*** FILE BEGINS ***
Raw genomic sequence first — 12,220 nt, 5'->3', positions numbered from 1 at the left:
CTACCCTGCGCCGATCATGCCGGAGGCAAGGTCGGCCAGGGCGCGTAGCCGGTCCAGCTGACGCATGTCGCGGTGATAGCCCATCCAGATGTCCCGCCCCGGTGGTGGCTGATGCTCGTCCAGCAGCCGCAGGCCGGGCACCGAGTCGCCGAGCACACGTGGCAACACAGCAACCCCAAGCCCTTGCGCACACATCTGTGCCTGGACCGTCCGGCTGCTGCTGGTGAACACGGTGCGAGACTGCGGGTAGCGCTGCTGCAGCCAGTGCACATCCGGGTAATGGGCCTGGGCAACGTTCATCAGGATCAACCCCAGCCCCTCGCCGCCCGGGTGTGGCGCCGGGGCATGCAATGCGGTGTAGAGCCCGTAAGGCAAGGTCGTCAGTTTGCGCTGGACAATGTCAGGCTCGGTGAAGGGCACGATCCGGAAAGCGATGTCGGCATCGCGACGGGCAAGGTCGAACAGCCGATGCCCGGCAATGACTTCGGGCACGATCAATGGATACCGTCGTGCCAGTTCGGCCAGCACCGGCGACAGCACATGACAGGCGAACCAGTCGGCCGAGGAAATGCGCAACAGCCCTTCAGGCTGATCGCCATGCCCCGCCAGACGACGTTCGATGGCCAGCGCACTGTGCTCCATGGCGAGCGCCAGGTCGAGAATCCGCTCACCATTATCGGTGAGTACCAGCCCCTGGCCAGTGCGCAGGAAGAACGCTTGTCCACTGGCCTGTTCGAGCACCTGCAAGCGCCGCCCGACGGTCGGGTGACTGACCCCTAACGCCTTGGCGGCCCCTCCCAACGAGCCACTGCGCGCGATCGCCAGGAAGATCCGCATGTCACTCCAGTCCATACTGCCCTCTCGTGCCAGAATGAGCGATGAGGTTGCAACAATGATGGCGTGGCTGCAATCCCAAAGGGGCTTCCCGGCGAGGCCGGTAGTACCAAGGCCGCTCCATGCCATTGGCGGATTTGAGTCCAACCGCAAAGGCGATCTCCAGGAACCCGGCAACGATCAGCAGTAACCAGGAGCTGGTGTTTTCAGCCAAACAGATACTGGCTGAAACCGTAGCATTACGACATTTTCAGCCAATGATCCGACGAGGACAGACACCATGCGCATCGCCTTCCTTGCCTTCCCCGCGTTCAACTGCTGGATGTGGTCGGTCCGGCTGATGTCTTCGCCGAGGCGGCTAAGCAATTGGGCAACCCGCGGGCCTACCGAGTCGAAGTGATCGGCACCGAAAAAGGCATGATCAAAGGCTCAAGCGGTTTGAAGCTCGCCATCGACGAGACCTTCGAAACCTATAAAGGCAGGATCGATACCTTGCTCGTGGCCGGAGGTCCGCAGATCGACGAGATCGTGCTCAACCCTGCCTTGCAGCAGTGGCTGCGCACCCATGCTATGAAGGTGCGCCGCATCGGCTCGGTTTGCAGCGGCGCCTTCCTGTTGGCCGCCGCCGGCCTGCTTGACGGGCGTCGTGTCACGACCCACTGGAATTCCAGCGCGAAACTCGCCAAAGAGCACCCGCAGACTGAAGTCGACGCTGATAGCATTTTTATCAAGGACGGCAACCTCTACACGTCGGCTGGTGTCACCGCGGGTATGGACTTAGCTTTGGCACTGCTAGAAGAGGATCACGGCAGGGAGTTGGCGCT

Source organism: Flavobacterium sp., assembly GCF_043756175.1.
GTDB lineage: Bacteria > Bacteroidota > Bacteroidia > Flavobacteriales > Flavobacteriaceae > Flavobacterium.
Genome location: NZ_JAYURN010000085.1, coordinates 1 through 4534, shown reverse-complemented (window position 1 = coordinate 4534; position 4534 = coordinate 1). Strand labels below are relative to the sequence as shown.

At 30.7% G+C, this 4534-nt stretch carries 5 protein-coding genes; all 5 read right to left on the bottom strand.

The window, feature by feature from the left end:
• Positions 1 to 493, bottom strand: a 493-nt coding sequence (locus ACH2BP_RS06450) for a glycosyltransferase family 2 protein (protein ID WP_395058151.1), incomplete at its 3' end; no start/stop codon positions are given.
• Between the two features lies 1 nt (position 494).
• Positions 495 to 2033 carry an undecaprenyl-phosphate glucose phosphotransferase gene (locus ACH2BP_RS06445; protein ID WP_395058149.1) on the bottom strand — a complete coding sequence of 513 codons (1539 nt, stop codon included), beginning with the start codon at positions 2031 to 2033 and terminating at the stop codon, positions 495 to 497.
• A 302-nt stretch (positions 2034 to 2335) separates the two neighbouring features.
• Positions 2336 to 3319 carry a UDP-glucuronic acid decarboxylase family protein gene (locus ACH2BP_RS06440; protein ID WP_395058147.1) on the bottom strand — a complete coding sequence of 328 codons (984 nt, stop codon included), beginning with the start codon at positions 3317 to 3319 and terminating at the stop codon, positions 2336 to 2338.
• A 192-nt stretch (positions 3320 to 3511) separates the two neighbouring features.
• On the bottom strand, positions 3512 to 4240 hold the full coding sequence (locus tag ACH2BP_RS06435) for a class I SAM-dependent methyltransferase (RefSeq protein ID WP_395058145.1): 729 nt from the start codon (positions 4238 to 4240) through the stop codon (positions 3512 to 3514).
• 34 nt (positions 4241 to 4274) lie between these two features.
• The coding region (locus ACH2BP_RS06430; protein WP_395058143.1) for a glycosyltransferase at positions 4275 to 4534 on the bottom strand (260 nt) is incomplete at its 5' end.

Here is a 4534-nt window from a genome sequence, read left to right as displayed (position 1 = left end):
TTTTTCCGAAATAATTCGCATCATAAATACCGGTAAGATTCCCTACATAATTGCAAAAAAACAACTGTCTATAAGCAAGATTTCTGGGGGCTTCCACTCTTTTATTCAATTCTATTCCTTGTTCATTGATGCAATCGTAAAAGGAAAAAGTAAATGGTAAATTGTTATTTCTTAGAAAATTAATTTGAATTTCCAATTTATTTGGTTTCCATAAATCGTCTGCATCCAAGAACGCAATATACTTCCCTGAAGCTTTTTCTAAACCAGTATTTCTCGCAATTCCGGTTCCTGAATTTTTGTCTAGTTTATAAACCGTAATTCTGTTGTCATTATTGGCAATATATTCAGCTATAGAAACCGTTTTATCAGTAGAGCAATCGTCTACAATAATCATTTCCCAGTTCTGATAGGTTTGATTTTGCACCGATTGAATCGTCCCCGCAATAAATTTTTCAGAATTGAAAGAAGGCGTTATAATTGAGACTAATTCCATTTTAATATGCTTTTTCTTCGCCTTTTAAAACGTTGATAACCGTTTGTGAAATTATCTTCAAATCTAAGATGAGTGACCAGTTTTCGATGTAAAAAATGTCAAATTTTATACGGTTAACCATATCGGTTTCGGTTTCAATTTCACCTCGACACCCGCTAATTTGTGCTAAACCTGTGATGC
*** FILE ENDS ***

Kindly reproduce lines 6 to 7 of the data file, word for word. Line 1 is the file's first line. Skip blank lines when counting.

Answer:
At 30.7% G+C, this 4534-nt stretch carries 5 protein-coding genes; all 5 read right to left on the bottom strand.

The window, feature by feature from the left end: